One of music's most sonically extreme genres is nothing to be scared of, according to the results of a psychological test by an Australian University's music lab.
Macquarie University researchers compared the psychological effects of the cannibalism-themed song "Eaten" by Swedish death metal band Bloodbath and the happiness-themed song "Happy" by Pharrell Williams on 80 participants. Forty percent of the participants identified themselves as heavy metal fans.
Participants were played either "Eaten" or "Happy" through headphones while being shown a pair of images. One of the images depicted a scene of violence. The other depicted something mundane.
Participants were likely to spend more time looking at the violent image than the innocuous one regardless of what song they were hearing or whether they were heavy metal or even death metal fans.
"It's called binocular rivalry," lead researcher Yanan Sun explained to the BBC. "The basis of this psychological test is that when most people are presented with a neutral image to one eye and a violent image to the other, they see the violent image more."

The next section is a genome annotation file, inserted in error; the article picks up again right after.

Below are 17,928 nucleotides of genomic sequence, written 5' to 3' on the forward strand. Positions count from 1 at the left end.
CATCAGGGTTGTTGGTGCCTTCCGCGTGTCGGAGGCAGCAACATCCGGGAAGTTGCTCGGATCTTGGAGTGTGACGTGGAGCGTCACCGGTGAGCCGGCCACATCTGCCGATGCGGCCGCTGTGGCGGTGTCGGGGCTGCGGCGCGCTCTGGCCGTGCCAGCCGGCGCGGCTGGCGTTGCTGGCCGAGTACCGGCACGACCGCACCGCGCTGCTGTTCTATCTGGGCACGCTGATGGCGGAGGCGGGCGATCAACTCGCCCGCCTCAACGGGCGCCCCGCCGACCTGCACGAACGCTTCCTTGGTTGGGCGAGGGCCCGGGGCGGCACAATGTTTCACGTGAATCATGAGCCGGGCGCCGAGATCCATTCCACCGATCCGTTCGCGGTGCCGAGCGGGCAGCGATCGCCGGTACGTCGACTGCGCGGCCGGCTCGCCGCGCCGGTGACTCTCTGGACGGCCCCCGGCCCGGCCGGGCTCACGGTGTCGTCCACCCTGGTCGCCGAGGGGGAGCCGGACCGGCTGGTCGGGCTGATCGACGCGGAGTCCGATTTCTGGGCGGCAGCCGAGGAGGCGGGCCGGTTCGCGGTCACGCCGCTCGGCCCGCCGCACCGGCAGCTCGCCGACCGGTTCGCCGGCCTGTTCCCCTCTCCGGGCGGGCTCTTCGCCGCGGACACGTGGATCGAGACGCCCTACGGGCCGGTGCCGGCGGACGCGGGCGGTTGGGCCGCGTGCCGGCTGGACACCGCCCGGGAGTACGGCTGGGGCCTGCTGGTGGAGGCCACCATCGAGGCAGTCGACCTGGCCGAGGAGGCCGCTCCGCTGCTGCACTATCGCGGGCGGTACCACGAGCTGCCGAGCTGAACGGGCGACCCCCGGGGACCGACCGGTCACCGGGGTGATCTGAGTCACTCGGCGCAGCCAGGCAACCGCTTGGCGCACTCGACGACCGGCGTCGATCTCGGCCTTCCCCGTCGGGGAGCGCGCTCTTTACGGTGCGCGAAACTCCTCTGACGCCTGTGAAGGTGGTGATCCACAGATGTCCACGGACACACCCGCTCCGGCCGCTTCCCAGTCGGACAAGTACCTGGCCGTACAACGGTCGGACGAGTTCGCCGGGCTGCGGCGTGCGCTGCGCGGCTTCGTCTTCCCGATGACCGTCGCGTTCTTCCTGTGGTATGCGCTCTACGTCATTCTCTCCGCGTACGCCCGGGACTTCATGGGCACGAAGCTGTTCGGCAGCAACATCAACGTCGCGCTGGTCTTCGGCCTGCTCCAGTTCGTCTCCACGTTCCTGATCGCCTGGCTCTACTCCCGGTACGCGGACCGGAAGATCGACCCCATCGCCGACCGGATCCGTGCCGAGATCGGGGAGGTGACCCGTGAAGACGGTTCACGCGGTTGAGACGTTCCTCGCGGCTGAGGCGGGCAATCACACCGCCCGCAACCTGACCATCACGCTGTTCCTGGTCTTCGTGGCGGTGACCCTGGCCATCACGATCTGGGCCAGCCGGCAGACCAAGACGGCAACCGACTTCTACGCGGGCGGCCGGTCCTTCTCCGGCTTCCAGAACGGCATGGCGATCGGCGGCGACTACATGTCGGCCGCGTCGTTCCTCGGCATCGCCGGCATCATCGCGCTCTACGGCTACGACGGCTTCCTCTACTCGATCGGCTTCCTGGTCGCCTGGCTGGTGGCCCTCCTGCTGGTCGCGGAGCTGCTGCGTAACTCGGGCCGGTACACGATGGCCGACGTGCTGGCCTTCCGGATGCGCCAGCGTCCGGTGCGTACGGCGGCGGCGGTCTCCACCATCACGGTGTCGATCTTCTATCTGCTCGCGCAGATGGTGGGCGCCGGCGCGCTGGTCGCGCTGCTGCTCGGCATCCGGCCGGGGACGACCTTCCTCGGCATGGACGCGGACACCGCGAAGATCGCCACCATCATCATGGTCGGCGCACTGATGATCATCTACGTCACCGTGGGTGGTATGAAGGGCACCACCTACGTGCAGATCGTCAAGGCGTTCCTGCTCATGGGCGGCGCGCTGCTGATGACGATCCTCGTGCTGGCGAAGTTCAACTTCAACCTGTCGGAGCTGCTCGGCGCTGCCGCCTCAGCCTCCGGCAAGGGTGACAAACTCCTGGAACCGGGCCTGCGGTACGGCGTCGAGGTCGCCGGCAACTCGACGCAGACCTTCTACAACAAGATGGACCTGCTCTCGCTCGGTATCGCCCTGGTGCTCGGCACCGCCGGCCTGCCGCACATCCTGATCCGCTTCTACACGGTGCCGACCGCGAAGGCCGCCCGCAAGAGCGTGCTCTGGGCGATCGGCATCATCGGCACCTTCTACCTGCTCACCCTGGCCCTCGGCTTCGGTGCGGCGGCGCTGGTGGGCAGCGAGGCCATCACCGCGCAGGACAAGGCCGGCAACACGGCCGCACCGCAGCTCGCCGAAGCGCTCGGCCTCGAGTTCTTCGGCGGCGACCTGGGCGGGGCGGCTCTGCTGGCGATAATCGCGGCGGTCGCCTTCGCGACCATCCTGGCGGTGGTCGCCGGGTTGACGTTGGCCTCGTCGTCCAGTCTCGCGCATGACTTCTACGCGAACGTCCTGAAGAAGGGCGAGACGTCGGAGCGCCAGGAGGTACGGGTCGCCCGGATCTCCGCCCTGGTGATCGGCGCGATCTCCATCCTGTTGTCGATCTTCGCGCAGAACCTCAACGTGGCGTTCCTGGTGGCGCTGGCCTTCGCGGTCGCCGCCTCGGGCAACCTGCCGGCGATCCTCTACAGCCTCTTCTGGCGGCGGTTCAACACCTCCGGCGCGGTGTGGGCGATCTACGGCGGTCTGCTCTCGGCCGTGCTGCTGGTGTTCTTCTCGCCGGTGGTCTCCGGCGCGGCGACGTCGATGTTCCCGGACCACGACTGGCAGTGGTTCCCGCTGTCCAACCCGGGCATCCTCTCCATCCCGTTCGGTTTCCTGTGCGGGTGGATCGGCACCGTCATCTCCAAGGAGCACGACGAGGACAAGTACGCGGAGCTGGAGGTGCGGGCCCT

The phenomenon is attributed to the brain's evolutionary need to evaluate potential threats.
The findings suggest fans of music with violent themes are not at all "desensitized to violence," like many people think," said Macquarie University Professor Bill Thompson. Metal fans showed no more or less interest in violence than other participants in the study.
"Eaten" was selected by the researchers because its explicitly violent lyrics are delivered with guttural scream-style vocals set to an lumbering, bass-heavy groove revolving around minor key tonalities.
"Happy" is perhaps the total opposite of "Eaten." Lyrically the song conveys joy, and musically it suggests happiness with melodic, higher-pitched vocals, conventional structure, upbeat rhythm and major key signature.
Current Bloodbath front man Nick Holmes told BBC that he was happy the song (originally recorded in 2008 with Opeth vocalist Mikael Akerfeldt) was used in the study.
"The lyrics are harmless fun, as the study proved," he said, chalking up the gruesome imagery to that of "an '80s horror film."
"The majority of death metal fans are intelligent, thoughtful people who just have a passion for the music," he added. "It's the equivalent of people who are obsessed with horror movies or even battle re-enactments."
Professor Thompson said the findings should be "reassuring to parents or religious groups" concerned about violent music.
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